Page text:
President Radev: Bulgaria should not recognise Guaidó as interim president of Venezuela
Bulgaria President Roumen Radev says that his country should refrain from supporting the proposed European Union position recognising Juan Guaidó as interim president of Venezuela.
Radev, head of state for the past two years after election on a ticket backed by the opposition and pro-Moscow Bulgarian Socialist Party, said that there is a real risk of escalation and violence in Venezuela, and it was critical to maintain dialogue between the government and the opposition.
The political crisis could only be solved by organising transparent elections according to the country’s constitution and with international observation, Radev said.
According to Radev, the proposal for a common European position would not lead to such a solution.
Radev’s statement came after a co-ordinated move to recognise Guaidó by EU member states France, Spain, Germany, the UK, Portugal, Sweden, Denmark, Austria, the Netherlands, Czech Republic, Latvia, Lithuania, Finland and Luxembourg. Reports said that Italy had stood in the way of a unified EU position on the Venezuela issue.
The February 4 recognitions came after the end of the eight-day ultimatum for Maduro call a new election.
Maduro, who took office in 2013 after the death of Hugo Chavez, has been condemned for alleged human rights abuses and for his handling of the economy, the BBC said.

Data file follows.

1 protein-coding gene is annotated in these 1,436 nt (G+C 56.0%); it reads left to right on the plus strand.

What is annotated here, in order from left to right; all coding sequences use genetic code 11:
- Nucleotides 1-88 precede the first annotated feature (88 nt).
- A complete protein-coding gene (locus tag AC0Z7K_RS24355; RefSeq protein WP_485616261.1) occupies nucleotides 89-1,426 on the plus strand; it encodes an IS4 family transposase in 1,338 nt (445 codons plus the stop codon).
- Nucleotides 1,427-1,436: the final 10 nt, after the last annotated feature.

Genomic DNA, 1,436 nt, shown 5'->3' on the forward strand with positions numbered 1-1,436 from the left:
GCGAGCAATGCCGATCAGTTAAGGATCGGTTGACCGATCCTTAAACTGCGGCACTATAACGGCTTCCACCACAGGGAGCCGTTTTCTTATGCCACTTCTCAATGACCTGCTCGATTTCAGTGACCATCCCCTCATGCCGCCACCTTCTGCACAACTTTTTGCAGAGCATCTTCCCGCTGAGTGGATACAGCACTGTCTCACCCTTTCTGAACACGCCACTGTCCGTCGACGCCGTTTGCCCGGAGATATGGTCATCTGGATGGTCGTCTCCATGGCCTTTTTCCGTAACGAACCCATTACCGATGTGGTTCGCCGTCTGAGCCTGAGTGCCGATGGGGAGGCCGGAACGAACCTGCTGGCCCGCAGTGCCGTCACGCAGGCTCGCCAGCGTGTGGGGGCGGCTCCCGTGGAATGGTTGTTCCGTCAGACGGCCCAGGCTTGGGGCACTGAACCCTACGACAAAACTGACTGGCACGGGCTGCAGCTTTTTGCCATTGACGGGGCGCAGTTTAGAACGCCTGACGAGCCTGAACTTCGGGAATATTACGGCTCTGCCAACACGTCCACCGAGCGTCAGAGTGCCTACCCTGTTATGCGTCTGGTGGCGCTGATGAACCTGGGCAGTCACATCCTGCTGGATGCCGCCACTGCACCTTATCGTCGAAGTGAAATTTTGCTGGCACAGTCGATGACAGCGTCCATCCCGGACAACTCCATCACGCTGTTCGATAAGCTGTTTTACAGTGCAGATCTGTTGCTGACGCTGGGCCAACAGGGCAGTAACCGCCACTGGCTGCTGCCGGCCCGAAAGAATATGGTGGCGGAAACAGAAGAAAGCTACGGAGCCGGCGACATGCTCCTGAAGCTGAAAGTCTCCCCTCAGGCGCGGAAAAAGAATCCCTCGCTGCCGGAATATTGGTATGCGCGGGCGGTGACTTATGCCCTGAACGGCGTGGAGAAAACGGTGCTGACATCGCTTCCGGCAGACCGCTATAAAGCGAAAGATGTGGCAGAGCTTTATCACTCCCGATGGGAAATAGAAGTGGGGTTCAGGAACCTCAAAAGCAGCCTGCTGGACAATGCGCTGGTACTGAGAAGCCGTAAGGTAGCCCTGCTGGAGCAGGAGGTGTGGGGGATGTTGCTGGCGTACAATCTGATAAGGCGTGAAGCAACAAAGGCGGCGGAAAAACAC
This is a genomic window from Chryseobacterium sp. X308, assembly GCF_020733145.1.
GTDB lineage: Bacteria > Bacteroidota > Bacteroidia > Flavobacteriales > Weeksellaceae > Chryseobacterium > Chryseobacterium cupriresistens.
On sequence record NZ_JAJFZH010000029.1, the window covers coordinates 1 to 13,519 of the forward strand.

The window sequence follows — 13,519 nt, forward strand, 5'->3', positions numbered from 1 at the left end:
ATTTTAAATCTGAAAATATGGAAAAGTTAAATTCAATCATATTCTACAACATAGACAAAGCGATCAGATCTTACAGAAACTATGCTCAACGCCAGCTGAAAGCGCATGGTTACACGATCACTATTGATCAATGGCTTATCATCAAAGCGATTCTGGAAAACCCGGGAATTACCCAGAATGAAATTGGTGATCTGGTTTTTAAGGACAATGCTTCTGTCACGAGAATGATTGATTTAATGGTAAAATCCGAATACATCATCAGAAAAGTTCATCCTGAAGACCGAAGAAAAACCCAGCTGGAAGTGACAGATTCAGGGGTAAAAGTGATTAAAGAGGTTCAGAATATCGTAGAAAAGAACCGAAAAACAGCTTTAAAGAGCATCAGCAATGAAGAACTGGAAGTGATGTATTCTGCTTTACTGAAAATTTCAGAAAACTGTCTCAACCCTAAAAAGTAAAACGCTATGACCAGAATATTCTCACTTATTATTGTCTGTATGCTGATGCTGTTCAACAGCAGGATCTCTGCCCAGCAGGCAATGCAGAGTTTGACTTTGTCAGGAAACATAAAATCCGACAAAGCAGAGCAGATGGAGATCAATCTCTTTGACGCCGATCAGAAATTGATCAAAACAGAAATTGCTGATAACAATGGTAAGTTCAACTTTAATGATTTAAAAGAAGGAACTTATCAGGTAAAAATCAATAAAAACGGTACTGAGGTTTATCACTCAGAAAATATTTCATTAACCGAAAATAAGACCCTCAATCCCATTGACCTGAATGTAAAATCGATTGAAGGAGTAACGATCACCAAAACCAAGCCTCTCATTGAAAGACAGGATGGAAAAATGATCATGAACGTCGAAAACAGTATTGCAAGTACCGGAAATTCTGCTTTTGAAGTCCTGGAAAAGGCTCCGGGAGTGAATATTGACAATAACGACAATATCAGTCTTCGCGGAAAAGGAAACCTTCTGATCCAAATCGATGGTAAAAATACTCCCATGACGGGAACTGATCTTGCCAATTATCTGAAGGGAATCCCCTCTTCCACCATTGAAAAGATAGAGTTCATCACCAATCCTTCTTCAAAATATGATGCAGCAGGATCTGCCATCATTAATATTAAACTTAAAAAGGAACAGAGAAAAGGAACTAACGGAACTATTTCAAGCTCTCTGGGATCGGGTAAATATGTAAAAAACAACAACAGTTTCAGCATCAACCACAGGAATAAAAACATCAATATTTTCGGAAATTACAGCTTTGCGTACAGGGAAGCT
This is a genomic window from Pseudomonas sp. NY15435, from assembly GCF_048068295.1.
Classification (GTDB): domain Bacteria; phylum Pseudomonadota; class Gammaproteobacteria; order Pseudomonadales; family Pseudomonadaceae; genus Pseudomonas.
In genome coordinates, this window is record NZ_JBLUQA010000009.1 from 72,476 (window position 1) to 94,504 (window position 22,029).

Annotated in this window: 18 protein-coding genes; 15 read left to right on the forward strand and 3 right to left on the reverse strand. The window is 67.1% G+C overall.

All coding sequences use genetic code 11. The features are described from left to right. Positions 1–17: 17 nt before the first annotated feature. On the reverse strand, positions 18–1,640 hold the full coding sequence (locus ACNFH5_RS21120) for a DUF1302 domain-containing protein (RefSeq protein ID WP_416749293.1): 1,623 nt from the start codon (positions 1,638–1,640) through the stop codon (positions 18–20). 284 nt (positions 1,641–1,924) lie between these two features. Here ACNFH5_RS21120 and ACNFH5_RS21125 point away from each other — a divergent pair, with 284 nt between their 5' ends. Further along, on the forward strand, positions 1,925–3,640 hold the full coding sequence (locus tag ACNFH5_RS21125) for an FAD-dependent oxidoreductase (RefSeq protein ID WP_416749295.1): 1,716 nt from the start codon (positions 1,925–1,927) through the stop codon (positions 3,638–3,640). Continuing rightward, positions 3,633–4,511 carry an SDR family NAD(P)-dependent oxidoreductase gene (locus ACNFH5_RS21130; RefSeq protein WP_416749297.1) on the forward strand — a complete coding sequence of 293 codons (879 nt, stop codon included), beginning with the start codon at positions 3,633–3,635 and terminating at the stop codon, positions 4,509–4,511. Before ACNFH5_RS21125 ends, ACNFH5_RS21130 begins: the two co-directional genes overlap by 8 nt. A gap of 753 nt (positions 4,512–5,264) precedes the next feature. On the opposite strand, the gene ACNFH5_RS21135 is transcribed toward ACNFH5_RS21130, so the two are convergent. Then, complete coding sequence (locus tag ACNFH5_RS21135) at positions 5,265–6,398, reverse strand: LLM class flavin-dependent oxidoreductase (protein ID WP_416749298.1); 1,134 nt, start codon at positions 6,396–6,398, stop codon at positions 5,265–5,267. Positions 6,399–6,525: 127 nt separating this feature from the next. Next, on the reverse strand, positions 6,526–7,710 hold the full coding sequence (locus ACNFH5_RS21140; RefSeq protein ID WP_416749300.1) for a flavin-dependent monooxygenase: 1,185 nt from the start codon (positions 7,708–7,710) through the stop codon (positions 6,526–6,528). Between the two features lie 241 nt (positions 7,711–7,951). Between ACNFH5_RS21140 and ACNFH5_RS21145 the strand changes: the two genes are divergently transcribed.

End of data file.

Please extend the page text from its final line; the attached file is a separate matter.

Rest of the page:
Maduro invited the opposition leader and self-declared interim president Guaidó to sit down with him and have a “face-to-face conversation,” the Voice of America reported.
As of the evening of February 4, there had been no statement either by Bulgaria’s Cabinet or the country’s Foreign Ministry on the Venezuela question.
Guaidó’s move to declare himself Venezuela’s interim president has the backing of the Trump administration in Washington DC and, apart from in Europe, various other countries such as Australia.
Russia has attacked the February 4 statements, accusing EU countries of interfering in Venezuela’s affairs and attempting to “legitimise usurped power”, the BBC reported.
“Politics is not a child’s game,” Maduro said during an interview with the Spanish television show Salvados.
The interview was recorded last week and broadcast Sunday.
At one point, the interviewer, Jordi Evole, picked up the phone and called Guaidó and Maduro said he would talk with him right then and there. But the call went to a voice mailbox that was full and not taking messages.